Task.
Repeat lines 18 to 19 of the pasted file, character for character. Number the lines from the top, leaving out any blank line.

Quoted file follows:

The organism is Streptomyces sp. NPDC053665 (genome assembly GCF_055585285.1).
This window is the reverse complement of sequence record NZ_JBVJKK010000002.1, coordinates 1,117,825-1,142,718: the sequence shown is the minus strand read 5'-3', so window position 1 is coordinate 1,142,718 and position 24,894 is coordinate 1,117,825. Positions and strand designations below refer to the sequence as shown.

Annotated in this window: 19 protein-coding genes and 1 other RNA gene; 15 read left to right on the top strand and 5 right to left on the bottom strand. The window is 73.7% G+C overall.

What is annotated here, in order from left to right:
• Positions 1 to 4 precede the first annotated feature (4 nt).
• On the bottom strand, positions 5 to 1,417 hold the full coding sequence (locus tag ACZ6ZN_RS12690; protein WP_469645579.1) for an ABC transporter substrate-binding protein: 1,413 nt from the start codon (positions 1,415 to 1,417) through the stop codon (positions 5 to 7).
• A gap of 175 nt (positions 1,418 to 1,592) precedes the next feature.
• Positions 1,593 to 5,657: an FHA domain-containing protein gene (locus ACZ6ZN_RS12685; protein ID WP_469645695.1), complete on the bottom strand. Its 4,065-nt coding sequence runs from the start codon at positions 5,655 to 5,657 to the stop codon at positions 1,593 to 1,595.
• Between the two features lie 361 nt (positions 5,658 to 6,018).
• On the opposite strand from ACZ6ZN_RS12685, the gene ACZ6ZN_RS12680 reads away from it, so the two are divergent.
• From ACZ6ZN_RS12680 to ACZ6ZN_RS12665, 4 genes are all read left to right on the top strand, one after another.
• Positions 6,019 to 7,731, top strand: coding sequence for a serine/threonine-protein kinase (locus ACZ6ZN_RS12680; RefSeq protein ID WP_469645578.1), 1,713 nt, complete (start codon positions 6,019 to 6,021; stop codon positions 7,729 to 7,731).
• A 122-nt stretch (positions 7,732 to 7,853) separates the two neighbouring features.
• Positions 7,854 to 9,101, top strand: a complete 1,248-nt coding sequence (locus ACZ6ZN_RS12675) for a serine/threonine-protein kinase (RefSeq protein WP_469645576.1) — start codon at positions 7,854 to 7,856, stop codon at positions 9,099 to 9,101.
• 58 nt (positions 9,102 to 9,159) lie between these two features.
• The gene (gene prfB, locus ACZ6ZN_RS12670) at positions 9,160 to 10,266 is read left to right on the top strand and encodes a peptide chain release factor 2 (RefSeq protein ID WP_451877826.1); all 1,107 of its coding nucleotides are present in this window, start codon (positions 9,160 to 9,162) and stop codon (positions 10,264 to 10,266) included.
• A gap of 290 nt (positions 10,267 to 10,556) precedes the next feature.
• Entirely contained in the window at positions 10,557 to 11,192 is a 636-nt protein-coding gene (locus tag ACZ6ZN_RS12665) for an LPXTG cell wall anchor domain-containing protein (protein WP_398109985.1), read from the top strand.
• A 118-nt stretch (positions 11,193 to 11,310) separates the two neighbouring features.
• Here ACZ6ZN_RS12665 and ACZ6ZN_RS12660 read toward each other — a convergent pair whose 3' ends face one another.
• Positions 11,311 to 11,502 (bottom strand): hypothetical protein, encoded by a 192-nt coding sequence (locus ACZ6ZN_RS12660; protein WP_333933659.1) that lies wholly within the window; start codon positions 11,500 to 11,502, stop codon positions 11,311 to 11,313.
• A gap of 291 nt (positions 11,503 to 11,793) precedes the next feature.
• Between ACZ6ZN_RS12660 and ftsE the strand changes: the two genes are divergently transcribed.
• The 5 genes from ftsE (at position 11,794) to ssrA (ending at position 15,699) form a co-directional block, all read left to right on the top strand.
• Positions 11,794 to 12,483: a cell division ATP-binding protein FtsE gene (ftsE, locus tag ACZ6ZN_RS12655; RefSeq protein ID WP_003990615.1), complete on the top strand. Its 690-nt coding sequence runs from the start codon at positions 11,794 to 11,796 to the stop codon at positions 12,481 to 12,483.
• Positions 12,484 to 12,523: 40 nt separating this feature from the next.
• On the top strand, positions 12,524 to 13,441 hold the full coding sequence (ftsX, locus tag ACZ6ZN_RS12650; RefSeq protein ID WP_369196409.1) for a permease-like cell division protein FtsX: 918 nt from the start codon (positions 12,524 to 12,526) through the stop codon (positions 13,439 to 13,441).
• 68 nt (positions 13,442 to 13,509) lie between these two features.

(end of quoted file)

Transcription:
• Entirely contained in the window at positions 10,557 to 11,192 is a 636-nt protein-coding gene (locus tag ACZ6ZN_RS12665) for an LPXTG cell wall anchor domain-containing protein (protein WP_398109985.1), read from the top strand.
• A 118-nt stretch (positions 11,193 to 11,310) separates the two neighbouring features.